Take Another Look at New Jersey: Data Breach Notification Law is Expanded

Across this country, states are taking a hard look at data privacy and security, and making large scale revisions to their state regulations (California made headlines with the CCPA, but others closely followed suit, such as Washington, Massachusetts, Colorado . . . and the list goes on).  

Like many states, New Jersey is getting in on the conversation.  Last month, the New Jersey General Assembly adopted S52 (A-3245) which will amend the data breach notification law (the “Amendment”).  This Amendment focused on the following key aspects:

  • Expanded Definition of Personal Information: Prior to the Amendment, Personal Information was defined as Personal information as an individual’s name (first and last) plus (1) Social Security number; (2) driver’s license number or State identification card number; or (3) account number or credit or debit card number, in combination with any required security code, access code, or password that would permit access to an individual’s financial account.”  This Amendment added a fourth area that, when combined with an individual’s name, would be considered Personal Information: “(4) user name,email address, or any other account holder identifying information, in combination with any password or security question and answer that would permit access to an online account.”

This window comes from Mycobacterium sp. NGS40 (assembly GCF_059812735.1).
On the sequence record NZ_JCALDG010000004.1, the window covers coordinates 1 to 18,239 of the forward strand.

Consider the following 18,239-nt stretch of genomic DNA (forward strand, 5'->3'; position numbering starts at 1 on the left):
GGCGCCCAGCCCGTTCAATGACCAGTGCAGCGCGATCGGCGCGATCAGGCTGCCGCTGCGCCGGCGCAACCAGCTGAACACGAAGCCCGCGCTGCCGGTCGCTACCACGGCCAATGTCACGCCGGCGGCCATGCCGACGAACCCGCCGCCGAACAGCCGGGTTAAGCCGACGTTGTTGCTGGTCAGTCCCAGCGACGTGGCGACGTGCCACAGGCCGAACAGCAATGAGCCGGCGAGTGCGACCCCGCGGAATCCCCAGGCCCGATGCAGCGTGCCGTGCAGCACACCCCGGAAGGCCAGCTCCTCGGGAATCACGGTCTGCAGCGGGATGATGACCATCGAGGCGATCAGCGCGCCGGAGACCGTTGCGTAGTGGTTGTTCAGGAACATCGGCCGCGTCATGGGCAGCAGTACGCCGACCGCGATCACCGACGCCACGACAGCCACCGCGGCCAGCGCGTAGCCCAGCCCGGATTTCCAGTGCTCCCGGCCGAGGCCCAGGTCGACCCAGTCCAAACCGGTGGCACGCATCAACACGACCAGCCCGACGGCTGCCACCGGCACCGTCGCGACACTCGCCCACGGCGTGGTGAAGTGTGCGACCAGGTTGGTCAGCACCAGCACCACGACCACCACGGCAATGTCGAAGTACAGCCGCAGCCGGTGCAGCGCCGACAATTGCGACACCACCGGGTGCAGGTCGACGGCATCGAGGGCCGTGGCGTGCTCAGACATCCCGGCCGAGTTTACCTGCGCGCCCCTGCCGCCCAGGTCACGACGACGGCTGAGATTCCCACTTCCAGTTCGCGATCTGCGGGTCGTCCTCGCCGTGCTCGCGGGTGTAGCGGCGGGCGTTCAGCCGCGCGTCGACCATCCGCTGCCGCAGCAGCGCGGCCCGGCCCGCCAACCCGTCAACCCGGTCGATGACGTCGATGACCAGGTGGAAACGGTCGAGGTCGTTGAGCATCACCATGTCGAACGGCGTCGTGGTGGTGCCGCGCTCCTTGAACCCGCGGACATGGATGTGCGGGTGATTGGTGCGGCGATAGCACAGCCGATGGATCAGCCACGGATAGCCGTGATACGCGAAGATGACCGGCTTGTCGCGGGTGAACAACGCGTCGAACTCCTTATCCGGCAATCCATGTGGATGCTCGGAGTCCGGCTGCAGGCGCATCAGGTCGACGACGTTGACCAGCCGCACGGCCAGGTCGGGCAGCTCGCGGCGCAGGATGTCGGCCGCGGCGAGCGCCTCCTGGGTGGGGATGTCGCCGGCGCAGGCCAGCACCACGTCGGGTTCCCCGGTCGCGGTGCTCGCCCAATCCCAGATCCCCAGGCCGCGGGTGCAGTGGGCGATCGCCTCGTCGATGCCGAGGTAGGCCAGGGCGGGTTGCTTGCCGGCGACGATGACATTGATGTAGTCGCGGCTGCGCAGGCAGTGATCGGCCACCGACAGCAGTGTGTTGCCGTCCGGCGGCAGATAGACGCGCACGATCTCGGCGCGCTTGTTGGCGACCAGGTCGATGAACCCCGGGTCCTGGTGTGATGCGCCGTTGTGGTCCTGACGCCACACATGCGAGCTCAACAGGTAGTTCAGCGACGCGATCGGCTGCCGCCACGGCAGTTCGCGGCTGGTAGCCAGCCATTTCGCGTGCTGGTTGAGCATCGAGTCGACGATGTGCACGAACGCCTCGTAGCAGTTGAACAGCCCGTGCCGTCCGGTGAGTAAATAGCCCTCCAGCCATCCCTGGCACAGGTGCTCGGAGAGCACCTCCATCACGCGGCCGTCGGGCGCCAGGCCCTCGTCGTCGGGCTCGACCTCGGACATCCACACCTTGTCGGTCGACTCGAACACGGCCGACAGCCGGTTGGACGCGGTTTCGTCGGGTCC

• Breach Notification Requirements: The Amendment also slightly changes the requirements for a breach notification in the event that it includes an email address and login information:

[ . . .] in the case of a breach of security involving a user name or password, in combination with any password or security question and answer that would permit access to an online account, and no other personal information as defined in section 10 of P.L.2005, c.226 (C.56:8-161), the business or public entity may provide the notification in electronic or other form that directs the customer whose personal information has been breached to promptly change any password and security question or answer, as applicable, or to take other appropriate steps to protect the online account with the business or public entity and all other online accounts for which the customer uses the same user name or email address and password or security question or answer.

Any business or public entity that furnishes an email account shall not provide notification to the email account that is subject to a security breach.  The business or public entity shall provide notice by another method described in this section or by clear and conspicuous notice delivered to the customer online when the customer is connected to the online account from an Internet Protocol address or online location from which the business or public entity knows the customer customarily accesses the account.

The Amendment is currently with Governor Murphy awaiting his signature (which is expected shortly).  The changes in this Amendment are significant for entities collecting information from individuals located within New Jersey.